Another major — and overlooked — issue is that of municipal fines and the overall cost of living in this city. Red light cameras, speed cameras, bridge tolls, parking violations… these things increase the misery index of regular people who are just trying to live their lives, and contributes to an overall sense that living in New York just isn’t really worth it anymore. For longer than I can remember, the city has used traffic enforcement essentially as a cash machine; squeezing people for additional revenue whenever needed. DeBlasio’s absurd ‘Vision Zero’ program was simply the latest example of the city’s attempt to extract more money from it’s working class population. And while serious traffic violations must be pursued, a drastic reform of our traffic enforcement and fine system must be undertaken.

The fact of the matter is that while New York has always been expensive, there is now a tangible sense that we’re simply not getting a return on our investment as citizens anymore. And the only way to reverse this is going to be with serious municipal reforms that lower the cost of living, increase safety, and put people back in control of their own lives. Period.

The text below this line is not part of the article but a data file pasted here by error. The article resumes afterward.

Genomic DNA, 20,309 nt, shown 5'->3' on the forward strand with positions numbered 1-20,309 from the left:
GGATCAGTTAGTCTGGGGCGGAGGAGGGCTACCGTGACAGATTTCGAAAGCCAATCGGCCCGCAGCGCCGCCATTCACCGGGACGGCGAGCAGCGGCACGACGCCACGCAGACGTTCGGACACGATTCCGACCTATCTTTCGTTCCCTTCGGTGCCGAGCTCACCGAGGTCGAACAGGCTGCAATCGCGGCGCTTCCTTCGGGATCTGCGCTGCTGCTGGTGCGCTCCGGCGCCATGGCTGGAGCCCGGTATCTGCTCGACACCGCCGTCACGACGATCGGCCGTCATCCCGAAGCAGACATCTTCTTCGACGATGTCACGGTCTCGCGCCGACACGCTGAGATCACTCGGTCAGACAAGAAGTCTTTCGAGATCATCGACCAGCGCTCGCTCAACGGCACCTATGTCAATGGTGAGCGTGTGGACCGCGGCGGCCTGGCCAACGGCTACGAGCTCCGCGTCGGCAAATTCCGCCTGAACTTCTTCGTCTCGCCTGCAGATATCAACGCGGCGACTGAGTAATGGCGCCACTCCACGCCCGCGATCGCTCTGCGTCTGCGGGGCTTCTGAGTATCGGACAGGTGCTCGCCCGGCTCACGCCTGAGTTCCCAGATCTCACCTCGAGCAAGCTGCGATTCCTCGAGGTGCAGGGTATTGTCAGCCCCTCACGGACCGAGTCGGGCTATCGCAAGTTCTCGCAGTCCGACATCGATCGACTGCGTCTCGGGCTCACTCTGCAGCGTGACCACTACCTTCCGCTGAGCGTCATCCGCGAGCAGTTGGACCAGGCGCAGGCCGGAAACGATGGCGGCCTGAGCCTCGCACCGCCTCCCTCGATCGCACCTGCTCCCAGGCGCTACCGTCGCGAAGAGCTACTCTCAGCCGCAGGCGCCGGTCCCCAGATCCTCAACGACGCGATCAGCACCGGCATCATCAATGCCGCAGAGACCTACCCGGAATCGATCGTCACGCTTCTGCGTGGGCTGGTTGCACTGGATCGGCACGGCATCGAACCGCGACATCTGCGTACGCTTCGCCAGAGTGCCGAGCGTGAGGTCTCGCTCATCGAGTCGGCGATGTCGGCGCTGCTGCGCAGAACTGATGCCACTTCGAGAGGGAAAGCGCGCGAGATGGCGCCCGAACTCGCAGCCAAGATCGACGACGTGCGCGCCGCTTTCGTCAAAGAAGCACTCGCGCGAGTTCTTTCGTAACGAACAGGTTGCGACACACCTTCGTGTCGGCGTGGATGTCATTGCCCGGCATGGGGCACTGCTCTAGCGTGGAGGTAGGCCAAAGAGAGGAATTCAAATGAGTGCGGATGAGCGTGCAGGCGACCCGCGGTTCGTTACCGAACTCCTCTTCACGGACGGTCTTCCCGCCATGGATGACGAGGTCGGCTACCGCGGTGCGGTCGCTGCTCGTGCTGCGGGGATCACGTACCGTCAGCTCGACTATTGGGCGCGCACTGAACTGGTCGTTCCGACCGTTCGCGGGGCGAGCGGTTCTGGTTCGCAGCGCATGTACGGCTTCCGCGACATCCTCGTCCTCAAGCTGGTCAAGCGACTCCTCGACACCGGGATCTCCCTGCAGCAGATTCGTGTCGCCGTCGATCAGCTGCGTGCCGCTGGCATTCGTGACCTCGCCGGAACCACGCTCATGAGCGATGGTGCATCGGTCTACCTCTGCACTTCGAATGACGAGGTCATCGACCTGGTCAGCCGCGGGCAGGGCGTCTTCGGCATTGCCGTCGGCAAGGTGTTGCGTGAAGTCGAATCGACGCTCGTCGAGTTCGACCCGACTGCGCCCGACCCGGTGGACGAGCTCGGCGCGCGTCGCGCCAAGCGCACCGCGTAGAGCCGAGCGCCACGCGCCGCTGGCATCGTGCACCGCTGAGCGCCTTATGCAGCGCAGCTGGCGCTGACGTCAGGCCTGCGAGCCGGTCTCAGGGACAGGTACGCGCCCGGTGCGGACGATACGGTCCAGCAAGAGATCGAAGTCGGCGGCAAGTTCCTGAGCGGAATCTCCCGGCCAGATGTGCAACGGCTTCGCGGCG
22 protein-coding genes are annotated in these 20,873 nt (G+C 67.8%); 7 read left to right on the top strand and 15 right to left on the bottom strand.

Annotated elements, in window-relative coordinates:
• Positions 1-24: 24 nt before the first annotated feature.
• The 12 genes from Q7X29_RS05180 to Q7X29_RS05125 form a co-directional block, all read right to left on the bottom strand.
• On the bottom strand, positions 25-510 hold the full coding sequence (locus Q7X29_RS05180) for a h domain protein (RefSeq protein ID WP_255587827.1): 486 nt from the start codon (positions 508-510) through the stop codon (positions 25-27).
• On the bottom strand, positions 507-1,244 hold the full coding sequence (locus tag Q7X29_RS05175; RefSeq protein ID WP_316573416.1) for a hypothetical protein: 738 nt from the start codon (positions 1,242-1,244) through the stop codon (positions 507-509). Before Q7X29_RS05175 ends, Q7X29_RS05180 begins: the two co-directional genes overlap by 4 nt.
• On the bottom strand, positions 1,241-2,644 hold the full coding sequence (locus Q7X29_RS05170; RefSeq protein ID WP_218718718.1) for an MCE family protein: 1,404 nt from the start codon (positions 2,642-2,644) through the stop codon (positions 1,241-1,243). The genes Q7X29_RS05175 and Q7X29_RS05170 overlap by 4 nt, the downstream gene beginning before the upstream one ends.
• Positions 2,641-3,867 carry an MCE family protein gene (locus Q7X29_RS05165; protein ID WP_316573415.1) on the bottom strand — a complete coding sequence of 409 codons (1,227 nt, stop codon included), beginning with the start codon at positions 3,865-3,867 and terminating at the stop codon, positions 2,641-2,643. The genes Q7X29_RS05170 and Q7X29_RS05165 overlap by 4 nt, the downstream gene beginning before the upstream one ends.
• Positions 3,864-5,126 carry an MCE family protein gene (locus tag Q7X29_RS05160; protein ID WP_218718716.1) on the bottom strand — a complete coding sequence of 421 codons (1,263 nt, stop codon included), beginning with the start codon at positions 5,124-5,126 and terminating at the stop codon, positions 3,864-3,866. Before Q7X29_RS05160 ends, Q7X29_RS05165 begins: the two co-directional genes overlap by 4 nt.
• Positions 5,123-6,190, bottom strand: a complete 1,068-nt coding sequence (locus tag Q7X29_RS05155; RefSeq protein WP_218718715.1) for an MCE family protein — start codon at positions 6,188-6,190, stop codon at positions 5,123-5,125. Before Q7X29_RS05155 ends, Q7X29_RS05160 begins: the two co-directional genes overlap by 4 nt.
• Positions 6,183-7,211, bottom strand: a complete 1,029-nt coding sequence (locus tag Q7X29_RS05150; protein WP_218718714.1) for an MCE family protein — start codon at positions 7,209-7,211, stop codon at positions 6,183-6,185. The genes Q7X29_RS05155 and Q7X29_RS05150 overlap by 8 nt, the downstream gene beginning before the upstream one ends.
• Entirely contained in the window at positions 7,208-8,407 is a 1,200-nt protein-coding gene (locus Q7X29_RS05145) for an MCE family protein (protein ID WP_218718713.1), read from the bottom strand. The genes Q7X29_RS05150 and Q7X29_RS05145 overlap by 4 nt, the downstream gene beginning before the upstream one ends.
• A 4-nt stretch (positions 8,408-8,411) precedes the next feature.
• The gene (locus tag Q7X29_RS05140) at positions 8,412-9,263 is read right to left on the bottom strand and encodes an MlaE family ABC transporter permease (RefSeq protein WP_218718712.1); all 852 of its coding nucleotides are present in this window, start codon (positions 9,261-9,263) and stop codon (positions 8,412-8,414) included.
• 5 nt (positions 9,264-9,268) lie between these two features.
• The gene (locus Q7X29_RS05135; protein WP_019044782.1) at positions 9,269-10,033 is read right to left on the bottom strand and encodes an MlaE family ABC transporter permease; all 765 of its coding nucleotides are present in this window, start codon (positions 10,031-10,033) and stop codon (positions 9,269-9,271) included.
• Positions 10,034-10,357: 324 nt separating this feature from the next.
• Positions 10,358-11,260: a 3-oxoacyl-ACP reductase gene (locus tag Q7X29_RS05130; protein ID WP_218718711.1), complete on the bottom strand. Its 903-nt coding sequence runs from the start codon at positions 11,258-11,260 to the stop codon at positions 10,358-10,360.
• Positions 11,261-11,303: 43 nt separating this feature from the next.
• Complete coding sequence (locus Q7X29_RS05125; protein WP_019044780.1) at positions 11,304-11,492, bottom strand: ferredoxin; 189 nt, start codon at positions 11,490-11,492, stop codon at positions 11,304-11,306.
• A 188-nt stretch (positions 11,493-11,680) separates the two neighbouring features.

How will you bring back tourism?

Once again this begins with public safety. Tourists are not going to visit a place they’re scared of. Getting public safety under control must be the first priority.

Next is economic development, particularly restoring the restaurant and entertainment industry. People come to New York for our legendary restaurants, nightlife, and entertainment venues, and they have all been hit incredibly hard by our wrongheaded COVID restrictions. I want to see a restaurant and nightlife renaissance in New York. We need to incentivize investment in this sector with tax breaks, abatements, and loan guarantees. Liquor and cabaret licenses should be made extremely easy to qualify for, and entrepreneurs and investors need to know that we’re never going back to lockdowns ever again.

We will also incentivize tourism with a long-term retail tax holiday, cutting taxes on hotel stays, and ending the city’s absurd war on AirBnB rentals.

Once we begin to bring our restaurants and entertainment back and get public safety under control, tourism will again flow into in New York as it has in the past.

How to Reach Us

General and press Inquiries:

Emily Sachs
The Coalition to Restore New York
esachs@c2rny.org

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Paid for by The Coalition to Restore New York. Rich Constable, President. Top Three Donors: 1) Madison Square Garden Entertainment Corp. 2) Madison Square Garden Sports Corp. and 3) MSG Networks Inc. Not expressly or otherwise authorized by any candidate or the candidate’s committee or agent. More information at nyc.gov/FollowTheMoney